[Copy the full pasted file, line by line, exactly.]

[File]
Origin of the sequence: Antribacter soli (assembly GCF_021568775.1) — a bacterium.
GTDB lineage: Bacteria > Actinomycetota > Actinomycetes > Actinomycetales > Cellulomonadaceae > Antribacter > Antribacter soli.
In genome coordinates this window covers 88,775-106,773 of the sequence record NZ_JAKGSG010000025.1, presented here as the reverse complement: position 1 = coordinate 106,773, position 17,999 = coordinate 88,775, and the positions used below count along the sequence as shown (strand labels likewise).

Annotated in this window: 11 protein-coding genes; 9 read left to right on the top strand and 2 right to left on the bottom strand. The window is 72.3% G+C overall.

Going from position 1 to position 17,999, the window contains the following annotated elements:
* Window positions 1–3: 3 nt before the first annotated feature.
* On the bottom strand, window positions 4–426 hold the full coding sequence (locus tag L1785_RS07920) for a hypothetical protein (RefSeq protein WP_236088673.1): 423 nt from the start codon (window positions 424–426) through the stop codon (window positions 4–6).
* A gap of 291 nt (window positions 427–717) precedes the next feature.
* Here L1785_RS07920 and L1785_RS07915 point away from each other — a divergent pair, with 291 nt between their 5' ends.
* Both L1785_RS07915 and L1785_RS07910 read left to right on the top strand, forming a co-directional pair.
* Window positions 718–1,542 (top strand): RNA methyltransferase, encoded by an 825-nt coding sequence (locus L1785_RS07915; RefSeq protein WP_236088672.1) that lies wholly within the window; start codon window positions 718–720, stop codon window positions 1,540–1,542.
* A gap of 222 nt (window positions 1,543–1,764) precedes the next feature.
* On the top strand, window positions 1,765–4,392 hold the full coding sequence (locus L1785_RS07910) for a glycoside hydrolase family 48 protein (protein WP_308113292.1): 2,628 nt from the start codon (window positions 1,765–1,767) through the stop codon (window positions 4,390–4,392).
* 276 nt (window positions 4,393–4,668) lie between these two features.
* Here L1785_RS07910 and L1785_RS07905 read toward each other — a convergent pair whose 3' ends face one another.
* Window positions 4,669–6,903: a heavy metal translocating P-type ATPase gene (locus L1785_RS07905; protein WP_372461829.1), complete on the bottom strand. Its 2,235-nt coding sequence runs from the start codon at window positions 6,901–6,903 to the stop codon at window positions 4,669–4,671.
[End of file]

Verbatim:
Origin of the sequence: Antribacter soli (assembly GCF_021568775.1) — a bacterium.
GTDB lineage: Bacteria > Actinomycetota > Actinomycetes > Actinomycetales > Cellulomonadaceae > Antribacter > Antribacter soli.
In genome coordinates this window covers 88,775-106,773 of the sequence record NZ_JAKGSG010000025.1, presented here as the reverse complement: position 1 = coordinate 106,773, position 17,999 = coordinate 88,775, and the positions used below count along the sequence as shown (strand labels likewise).

Annotated in this window: 11 protein-coding genes; 9 read left to right on the top strand and 2 right to left on the bottom strand. The window is 72.3% G+C overall.

Going from position 1 to position 17,999, the window contains the following annotated elements:
* Window positions 1–3: 3 nt before the first annotated feature.
* On the bottom strand, window positions 4–426 hold the full coding sequence (locus tag L1785_RS07920) for a hypothetical protein (RefSeq protein WP_236088673.1): 423 nt from the start codon (window positions 424–426) through the stop codon (window positions 4–6).
* A gap of 291 nt (window positions 427–717) precedes the next feature.
* Here L1785_RS07920 and L1785_RS07915 point away from each other — a divergent pair, with 291 nt between their 5' ends.
* Both L1785_RS07915 and L1785_RS07910 read left to right on the top strand, forming a co-directional pair.
* Window positions 718–1,542 (top strand): RNA methyltransferase, encoded by an 825-nt coding sequence (locus L1785_RS07915; RefSeq protein WP_236088672.1) that lies wholly within the window; start codon window positions 718–720, stop codon window positions 1,540–1,542.
* A gap of 222 nt (window positions 1,543–1,764) precedes the next feature.
* On the top strand, window positions 1,765–4,392 hold the full coding sequence (locus L1785_RS07910) for a glycoside hydrolase family 48 protein (protein WP_308113292.1): 2,628 nt from the start codon (window positions 1,765–1,767) through the stop codon (window positions 4,390–4,392).
* 276 nt (window positions 4,393–4,668) lie between these two features.
* Here L1785_RS07910 and L1785_RS07905 read toward each other — a convergent pair whose 3' ends face one another.
* Window positions 4,669–6,903: a heavy metal translocating P-type ATPase gene (locus L1785_RS07905; protein WP_372461829.1), complete on the bottom strand. Its 2,235-nt coding sequence runs from the start codon at window positions 6,901–6,903 to the stop codon at window positions 4,669–4,671.